We've all had our madeleine moments, when a bite of cake or other beloved dish triggered vivid memories. But few people's lives are as rich with food and history as cookbook author Romney Steele.
Growing up at her family's famed restaurant, Nepenthe, in Big Sur, California, Steele learned the value of celebrating food communally. "My grandmother fed all the staff and friends nightly — up to seventy people a night," said Steele. "A lot of that plays into me now, how food was very important, how gathering around the table was very important. It was the way we all came together, and it was often why people worked at the restaurant."
The author of the 2009 memoir My Nepenthe: Bohemian Tales of Food, Family, and Big Sur further explores the connection between what we eat and what we remember in her new cookbook, Plum Gorgeous: Recipes and Memories from the Orchard. Inspired by the time she spent living in a cabin on her friend's mountaintop farm in Big Sur, the book interweaves personal reflections, lines of poetry, sumptuous photographs by Sara Remington, and unfussy recipes that focus on bringing out the vibrant flavors in fresh fruit. "I'm a cookbook collector, but I love my cookbooks that tell stories," said Steele. As part of the Cooks' Book Club of Fourth Street series, Steele will join food writer and blogger Sarah Henry (Lettuce Eat Kale) and cookbook author Rachel Saunders (The Blue Chair Jam Cookbook) on Tuesday, August 23, at The Pasta Shop (1786 Fourth St., Berkeley) for a conversation about life on the orchard and the joys of growing and preparing your own food.
When you harvest fruit, "there's this immediacy that's wonderful," said Steele. "You also learn to follow the rhythms of nature instead of running to the store." In Plum Gorgeous, Steele starts with Seville oranges and Meyer lemons in winter and walks readers through a year in the orchard. Each season brings new fruit, recipes, and more memories — from the wild strawberry tartlets that remind Steele of picking berries along the path outside her cabin door to her sister Sara's persimmon chocolate chip cookies, which take Steele back to the "innocence of childhood."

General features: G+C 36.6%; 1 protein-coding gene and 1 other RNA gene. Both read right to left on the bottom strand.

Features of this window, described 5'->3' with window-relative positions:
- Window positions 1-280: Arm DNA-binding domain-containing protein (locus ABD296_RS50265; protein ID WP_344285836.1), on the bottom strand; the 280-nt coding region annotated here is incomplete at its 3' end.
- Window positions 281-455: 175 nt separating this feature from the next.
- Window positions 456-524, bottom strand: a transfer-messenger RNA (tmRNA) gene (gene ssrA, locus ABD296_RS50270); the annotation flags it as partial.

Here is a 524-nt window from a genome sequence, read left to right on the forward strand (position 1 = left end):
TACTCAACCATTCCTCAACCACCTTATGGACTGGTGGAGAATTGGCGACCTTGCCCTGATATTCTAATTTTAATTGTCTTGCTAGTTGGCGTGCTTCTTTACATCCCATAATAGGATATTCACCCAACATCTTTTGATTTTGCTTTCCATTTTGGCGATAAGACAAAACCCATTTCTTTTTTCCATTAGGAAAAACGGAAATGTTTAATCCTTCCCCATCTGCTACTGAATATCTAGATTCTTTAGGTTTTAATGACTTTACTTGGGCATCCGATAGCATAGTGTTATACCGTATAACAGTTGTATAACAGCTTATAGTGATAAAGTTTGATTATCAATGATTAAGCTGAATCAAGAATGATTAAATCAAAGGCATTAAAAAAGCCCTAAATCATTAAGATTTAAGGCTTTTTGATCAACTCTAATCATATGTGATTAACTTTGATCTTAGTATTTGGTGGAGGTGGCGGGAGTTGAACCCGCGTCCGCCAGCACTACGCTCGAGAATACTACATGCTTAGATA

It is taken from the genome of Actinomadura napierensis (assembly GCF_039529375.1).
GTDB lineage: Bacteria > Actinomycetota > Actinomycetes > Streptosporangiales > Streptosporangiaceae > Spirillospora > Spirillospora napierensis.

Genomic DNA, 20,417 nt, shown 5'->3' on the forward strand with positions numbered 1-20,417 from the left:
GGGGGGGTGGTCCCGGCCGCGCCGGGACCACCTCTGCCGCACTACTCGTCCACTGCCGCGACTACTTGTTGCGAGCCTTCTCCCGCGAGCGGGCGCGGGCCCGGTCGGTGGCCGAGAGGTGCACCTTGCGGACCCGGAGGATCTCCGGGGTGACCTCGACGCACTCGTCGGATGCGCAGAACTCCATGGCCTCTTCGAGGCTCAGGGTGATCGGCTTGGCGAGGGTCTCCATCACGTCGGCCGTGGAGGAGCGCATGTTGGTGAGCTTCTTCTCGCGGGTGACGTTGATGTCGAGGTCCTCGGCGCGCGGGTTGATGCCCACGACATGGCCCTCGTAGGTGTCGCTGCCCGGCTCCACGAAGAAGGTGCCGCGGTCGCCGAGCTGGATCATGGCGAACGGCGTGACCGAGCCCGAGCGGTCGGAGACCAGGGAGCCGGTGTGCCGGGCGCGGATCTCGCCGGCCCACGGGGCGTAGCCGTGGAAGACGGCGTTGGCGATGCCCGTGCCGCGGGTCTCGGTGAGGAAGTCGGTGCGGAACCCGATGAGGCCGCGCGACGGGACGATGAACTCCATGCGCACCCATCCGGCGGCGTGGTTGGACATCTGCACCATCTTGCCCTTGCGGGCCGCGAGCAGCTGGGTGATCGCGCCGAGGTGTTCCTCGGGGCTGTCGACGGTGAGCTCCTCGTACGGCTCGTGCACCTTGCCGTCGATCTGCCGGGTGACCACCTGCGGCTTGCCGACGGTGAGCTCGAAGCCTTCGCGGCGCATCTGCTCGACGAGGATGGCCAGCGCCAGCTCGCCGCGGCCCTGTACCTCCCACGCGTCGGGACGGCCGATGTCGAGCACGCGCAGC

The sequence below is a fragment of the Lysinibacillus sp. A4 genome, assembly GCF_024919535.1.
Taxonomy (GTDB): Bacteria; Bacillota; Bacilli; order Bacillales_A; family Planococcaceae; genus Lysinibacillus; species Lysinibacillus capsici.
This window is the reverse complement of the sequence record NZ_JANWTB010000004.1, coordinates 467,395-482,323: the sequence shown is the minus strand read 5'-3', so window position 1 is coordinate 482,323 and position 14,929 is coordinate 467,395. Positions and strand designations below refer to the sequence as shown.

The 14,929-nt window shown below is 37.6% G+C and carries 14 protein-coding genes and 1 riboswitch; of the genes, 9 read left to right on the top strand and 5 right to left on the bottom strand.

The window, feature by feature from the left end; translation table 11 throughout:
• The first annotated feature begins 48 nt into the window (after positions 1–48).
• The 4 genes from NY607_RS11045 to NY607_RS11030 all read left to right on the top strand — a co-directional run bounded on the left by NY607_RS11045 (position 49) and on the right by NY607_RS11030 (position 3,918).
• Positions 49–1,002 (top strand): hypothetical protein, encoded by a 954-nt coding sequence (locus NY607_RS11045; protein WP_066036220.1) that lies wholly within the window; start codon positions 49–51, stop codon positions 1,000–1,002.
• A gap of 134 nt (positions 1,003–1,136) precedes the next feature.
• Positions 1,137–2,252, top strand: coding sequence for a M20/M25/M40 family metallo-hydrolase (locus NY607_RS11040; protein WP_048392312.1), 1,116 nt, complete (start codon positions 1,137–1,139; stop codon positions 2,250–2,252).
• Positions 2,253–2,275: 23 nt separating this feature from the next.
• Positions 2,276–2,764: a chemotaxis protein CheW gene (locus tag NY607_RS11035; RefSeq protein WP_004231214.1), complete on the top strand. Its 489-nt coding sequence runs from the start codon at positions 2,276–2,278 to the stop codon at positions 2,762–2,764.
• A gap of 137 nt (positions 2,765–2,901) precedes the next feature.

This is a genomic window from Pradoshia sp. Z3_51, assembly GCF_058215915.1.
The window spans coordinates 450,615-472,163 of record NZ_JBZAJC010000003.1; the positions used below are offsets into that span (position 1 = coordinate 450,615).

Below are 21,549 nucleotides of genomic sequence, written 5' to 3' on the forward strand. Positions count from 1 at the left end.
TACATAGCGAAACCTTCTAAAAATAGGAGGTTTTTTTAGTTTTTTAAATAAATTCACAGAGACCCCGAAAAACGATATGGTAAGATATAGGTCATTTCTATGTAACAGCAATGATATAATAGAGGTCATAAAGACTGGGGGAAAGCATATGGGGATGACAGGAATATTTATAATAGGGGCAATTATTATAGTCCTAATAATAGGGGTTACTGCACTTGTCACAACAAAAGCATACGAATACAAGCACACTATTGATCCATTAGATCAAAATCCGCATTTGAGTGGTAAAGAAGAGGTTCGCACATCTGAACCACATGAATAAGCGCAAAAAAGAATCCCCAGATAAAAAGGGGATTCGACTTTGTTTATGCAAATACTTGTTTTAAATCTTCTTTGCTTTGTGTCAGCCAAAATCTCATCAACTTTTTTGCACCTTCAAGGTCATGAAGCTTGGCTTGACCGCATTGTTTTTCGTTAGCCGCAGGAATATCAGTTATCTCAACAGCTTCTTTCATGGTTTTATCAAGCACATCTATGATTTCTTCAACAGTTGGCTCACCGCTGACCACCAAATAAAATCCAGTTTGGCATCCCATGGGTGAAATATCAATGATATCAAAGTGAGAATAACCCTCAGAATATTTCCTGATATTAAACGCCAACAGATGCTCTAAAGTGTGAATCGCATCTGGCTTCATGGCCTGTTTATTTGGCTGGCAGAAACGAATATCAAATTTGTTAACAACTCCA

In addition to evoking memories, food has its own story to tell, she says. And you don't have to live on an orchard to uncover it. She suggests talking with vendors at local farmers' markets (the Temescal farmers' market on Sundays is her current favorite) to find out more about the fruit's province. She also recommends visiting small farms. "There are still apricot farms out in Brentwood that allow people to come and pick," she said. "There's always a unique story behind the trees in someone's orchard, and then you taste the fruit and it tastes so much better."
The Cooks' Book Club of Fourth Street will begin at The Pasta Shop, where guests will have a chance to sample recipes and ingredients from the book. The event will then move around the corner to Books Inc. for a discussion led by Berkeley journalist Sarah Henry. After the book signings, the conversation will continue at Café Rouge. 6 p.m., free. 510-528-1786 or BooksInc.net/Cooks-Book-Club-Fourth-Street
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